Agreement procedure (ACC) - EU monitor

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Wednesday, October 16, 2019
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The consent procedure is one of the special legislative procedures used in the European Union. The consent procedure is used for adopting most international agreements. The word consent refers to the role the European Parliament (EP) and the Council of Ministers (Council) play in the procedure. Both can either approve or disapprove a proposal, but neither can amend it.

Roughly, the consent procedure proceeds as follows: the European Commission submits an international agreement to Parliament and Council. The Council and the Parliament will vote on the proposal. If the EP and the Council approve of the agreement it may be implemented.

This procedure shares many similarities with the assent procedure.

1.

Diagram

consent procedure

2.

The consent procedure in detail

Step 1: initiative

The European Commission submits a proposal to the Council of Ministers to negotiate an international agreement. The High Representative of the Union submits the proposal in case the envisaged agreement refers to the common foreign and security policy.

Step 2: appointing negotiators

The Council of Ministers draws up guidelines for the negotiations to be conducted. The Council also determines who will conduct the negotiations on behalf of the EU.

When appointing the negotiators the Council takes the content of the negotiations into account. In practice the negotiations are often held on matters that fall well within the competence of the European Union. This explains why the European Commission usually is appointed as negotiator. When the negotiations concern sensitive issues, the Council tends to appoint a special committee, which usually is made up of representative of the member states.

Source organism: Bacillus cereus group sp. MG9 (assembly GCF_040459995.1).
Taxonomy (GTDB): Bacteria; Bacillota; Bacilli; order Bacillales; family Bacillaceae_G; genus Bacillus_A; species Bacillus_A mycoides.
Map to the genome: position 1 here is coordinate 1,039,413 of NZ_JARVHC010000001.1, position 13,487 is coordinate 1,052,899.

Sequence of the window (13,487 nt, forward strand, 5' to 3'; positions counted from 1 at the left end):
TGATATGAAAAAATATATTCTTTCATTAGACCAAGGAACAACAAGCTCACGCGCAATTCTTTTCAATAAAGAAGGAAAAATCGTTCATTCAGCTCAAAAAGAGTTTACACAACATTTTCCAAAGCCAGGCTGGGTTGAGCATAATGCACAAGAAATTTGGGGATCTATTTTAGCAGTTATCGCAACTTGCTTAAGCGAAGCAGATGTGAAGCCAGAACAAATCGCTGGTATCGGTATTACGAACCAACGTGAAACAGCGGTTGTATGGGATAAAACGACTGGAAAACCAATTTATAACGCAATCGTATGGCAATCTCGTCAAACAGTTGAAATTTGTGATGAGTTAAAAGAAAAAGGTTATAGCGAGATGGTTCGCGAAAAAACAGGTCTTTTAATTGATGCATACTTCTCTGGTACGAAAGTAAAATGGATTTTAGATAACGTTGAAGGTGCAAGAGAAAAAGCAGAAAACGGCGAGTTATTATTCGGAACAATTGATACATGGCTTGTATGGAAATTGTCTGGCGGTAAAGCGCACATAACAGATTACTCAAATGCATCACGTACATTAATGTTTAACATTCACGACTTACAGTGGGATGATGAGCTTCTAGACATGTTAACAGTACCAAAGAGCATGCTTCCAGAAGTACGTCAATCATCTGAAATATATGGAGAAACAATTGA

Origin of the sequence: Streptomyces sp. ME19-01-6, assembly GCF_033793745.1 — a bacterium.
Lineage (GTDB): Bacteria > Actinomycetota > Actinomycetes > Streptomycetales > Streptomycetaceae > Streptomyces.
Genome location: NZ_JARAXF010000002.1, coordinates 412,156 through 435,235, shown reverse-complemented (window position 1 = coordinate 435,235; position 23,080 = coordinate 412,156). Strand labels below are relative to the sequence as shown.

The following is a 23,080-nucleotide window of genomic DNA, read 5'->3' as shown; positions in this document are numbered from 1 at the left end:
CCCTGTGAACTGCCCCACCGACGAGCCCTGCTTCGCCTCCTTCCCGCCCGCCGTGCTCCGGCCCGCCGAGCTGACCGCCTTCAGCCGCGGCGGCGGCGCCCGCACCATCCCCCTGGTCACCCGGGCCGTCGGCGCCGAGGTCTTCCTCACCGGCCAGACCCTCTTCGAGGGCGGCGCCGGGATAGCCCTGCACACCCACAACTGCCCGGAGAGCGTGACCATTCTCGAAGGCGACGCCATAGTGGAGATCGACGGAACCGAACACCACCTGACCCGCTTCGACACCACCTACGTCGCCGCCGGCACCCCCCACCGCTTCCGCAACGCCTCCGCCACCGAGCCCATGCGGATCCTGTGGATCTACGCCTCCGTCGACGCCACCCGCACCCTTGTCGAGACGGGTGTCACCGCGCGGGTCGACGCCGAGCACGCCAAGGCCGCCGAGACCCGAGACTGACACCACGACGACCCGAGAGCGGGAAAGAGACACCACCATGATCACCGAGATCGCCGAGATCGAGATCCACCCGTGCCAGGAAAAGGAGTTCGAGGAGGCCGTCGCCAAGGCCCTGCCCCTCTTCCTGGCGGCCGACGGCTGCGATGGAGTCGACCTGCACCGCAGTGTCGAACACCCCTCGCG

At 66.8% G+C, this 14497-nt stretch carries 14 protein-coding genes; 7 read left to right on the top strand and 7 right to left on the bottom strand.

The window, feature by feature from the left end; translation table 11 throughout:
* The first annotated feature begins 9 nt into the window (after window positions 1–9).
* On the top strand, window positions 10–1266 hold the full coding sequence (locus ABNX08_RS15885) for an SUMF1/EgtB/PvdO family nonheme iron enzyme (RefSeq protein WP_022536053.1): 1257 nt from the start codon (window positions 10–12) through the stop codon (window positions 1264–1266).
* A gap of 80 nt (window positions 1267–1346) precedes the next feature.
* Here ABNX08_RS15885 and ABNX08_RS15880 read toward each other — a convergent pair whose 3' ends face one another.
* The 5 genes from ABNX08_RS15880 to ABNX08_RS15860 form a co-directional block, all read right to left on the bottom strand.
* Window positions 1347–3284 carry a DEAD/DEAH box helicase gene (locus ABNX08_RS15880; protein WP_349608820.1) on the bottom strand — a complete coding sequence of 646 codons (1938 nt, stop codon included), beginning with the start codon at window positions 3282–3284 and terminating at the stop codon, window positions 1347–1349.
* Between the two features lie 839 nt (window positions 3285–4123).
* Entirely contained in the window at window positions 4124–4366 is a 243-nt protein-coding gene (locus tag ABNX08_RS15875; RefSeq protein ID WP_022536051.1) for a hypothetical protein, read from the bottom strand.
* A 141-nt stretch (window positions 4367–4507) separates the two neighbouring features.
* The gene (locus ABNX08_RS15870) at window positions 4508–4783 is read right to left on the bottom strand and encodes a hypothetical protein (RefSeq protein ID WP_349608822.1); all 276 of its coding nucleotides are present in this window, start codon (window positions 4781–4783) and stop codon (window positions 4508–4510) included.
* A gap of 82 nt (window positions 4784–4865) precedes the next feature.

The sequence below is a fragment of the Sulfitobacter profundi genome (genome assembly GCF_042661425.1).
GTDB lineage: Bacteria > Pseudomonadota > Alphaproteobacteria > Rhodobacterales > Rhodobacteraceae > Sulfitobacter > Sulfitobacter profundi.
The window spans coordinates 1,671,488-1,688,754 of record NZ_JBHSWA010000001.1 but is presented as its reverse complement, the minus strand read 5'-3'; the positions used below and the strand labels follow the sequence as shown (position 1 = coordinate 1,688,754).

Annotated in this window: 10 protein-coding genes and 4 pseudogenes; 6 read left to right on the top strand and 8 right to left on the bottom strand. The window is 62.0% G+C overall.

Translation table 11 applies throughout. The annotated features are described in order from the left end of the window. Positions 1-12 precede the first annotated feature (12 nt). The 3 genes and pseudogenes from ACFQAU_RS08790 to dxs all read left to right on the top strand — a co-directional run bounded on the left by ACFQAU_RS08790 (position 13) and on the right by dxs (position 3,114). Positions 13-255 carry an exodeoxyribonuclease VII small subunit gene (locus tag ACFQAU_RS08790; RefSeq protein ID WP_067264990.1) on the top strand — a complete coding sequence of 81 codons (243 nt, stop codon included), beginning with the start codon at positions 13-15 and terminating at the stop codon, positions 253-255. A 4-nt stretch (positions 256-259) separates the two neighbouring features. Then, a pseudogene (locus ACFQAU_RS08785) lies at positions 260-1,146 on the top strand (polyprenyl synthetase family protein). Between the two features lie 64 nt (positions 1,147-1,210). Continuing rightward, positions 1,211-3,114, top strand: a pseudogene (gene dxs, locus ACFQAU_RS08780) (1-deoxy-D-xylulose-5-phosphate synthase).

Step 3: preliminary signing

The negotiators prepare a provisional agreement. The Council of Ministers then may decide to authorize the negotiator to sign the provisional agreement on behalf of the EU.

Step 4:

In all cases, the negotiators submit the agreement for approval to the Council of Ministers. The difference with the preliminary signing (step 3) is the involvement of the European Parliament in approving of an agreement.

Three things can happen in the EP:

  • 1. 
    the EP either approves or disapproves of the proposed agreement. This applies to the following topics:
    • agreements on matters that are decided by the ordinary legislative procedure, or any of the special legislative procedure where consent by the European Parliament is required
    • association agreements
    • agreements on cooperation that establish a specific institutional framework (e.g. a new organisation)
    • agreements that have consequences for the EU budget
  • 2. 
    with other international agreements, the EP has an advisory role.
  • 3. 
    for proposals concerning foreign and security policy the Parliament plays no role. Only the approval by Council is required here.

Both the Council and the EP can only approve or disapprove of a proposal. They cannot amend it.

On voting procedures

In all the steps described above, the Council of Ministers decides by qualified majority vote. The European Parliament decides by a majority of votes cast.

Exceptions on voting procedures in the Council